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way of salvation, through the Lamb of God that taketh away the sins of the world.

To give knowledge of salvation unto his people, by the remission of their sins. (verse 77.) That is, thou shalt begin the office, and minister the word, whereby is taught and learned how we are saved. Which salvation or blessedness consisteth in this, how we may obtain remission of sins, and become partakers of the grace of God: not how we may become famous through abundance of riches, glory, and power on earth, as the Jews have hitherto understood it; for where remission of sin is, there is merit, reward, or satisfaction; otherwise it could not be called remission of sin. We are therefore to understand how God forgiveth us our sins without works or merit, and saveth us by mere grace and mercy, by the following verse: Through the tender mercy of our God; whereby the day-spring from on high hath visited us. (verse 78.)

Here it appeareth, that those who teach and observe laws, works, and merit, strive against the mercy of God, and knowledge of salvation. For he doth not say that forgiveness of sin hath come by the prayers and works of the fathers, or of any of the saints, but through the tender mercy of God. This forgiveness of sin which cometh to us by mercy, is without our merit: for Christ the Lord, who is our Mediator, hath obtained it for us. God required that satisfaction should be made for our sins, and that his honour might be preserved; here we were able to do nothing; Christ alone was able to make the atonement. Therefore it is said, Through the tender mercy of our God, the day-spring from on high hath visited us. It is evident that it was not by our merit, but through mere mercy, that Christ came and offered himself as a sacrifice for our sins, that we might obtain eternal salvation. He is called the day-spring from on high, which signifiethhis divinity ; for he proceedeth from the Father, as the beams do from the sun.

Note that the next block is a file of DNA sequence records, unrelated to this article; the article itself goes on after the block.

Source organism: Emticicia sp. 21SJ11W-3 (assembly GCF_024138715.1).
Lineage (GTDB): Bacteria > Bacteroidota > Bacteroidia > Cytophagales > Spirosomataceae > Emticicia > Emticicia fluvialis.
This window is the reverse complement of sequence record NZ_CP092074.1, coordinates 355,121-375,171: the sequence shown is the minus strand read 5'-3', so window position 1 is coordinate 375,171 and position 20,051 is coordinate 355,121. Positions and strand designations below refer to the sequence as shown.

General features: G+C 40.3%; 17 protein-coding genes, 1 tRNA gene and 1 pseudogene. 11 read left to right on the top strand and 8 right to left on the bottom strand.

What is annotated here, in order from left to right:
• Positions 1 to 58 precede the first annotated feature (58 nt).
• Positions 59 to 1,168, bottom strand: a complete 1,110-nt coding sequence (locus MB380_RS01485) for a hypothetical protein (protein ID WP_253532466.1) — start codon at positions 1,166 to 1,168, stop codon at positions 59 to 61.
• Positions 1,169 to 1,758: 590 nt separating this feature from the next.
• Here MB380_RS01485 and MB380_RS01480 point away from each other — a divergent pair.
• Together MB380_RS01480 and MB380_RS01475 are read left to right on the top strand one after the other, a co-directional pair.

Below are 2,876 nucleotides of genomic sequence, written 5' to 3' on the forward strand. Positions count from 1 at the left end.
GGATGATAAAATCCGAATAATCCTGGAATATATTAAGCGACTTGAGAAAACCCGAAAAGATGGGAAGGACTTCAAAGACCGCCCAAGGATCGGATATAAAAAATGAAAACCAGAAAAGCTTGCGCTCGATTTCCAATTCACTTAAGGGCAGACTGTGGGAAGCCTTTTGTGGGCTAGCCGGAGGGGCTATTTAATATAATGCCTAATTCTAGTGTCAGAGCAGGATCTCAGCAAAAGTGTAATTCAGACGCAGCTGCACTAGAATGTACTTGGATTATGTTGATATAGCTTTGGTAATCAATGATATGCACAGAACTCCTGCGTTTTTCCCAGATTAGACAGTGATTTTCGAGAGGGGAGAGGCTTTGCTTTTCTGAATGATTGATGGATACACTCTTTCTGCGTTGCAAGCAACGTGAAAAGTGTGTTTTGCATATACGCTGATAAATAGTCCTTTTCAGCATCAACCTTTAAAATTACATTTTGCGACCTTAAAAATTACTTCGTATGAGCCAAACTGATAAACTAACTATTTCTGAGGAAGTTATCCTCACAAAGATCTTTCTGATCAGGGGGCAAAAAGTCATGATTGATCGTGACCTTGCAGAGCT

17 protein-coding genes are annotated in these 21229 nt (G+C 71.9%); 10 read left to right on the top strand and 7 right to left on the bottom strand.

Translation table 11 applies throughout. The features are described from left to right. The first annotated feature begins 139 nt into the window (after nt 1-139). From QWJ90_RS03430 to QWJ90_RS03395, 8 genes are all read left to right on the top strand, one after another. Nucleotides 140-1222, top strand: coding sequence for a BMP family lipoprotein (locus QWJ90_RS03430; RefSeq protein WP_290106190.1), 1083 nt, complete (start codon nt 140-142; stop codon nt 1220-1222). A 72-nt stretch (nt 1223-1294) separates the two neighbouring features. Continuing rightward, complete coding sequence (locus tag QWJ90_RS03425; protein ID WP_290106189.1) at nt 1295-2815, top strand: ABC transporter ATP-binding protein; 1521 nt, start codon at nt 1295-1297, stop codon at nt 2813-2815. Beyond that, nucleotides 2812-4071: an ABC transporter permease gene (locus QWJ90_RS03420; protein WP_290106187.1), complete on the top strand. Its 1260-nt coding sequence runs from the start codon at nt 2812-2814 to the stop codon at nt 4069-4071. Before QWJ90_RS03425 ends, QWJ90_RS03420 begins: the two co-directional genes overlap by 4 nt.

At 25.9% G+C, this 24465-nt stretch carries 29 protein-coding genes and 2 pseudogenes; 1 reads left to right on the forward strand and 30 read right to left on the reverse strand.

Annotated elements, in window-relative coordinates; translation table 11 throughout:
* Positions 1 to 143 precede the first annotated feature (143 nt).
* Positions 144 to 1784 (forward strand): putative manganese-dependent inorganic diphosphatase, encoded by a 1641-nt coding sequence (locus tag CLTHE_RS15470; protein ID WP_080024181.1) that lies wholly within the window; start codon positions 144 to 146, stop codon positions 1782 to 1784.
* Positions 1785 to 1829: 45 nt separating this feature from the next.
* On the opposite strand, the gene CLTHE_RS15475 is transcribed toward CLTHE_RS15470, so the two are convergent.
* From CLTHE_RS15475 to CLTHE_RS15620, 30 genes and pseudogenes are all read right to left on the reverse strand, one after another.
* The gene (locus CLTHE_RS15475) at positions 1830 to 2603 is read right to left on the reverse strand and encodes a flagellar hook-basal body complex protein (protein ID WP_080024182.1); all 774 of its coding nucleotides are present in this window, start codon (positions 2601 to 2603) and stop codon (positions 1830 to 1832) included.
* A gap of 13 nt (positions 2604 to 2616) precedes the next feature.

To give light to them that sit in darkness and in the shadow of death, to guide our feet into the way of peace, (verse 79.) These words of Luke, agreeth with those of Isaiah; where he saith, the people that walked in darkness, have seen a great light, &c. Here he referreth to Christ, who was to be the light of the world; who, by the gospel, was to enlighten the hearts of those that were held captive by Satan, and bring them to God; yea, and guide our feet into the way of peace. Thus ye have heard how Zacharias hath set forth the gospel and kingdom of Christ, with all the fruits and conditions thereof. It is a kingdom of grace, and of forgiveness of sins; also of peace, joy, quietness, salvation, and goodness. God grant that we may become thoroughly acquainted with this kingdom, and be made the happy partakers thereof. Amen.

SERMON XIV.

Philippiajis, Chap. iv. verses 4, 5, 6, and 7/

4 Rejoice in the Lord alway: and again I say, Rejoice.

5 Let your moderation be known unto all men. The Lord is at hand.

6 Be careful for nothing': but in every thing' by prayer and supplication, with thanksgiving, let your requests be made known unto God.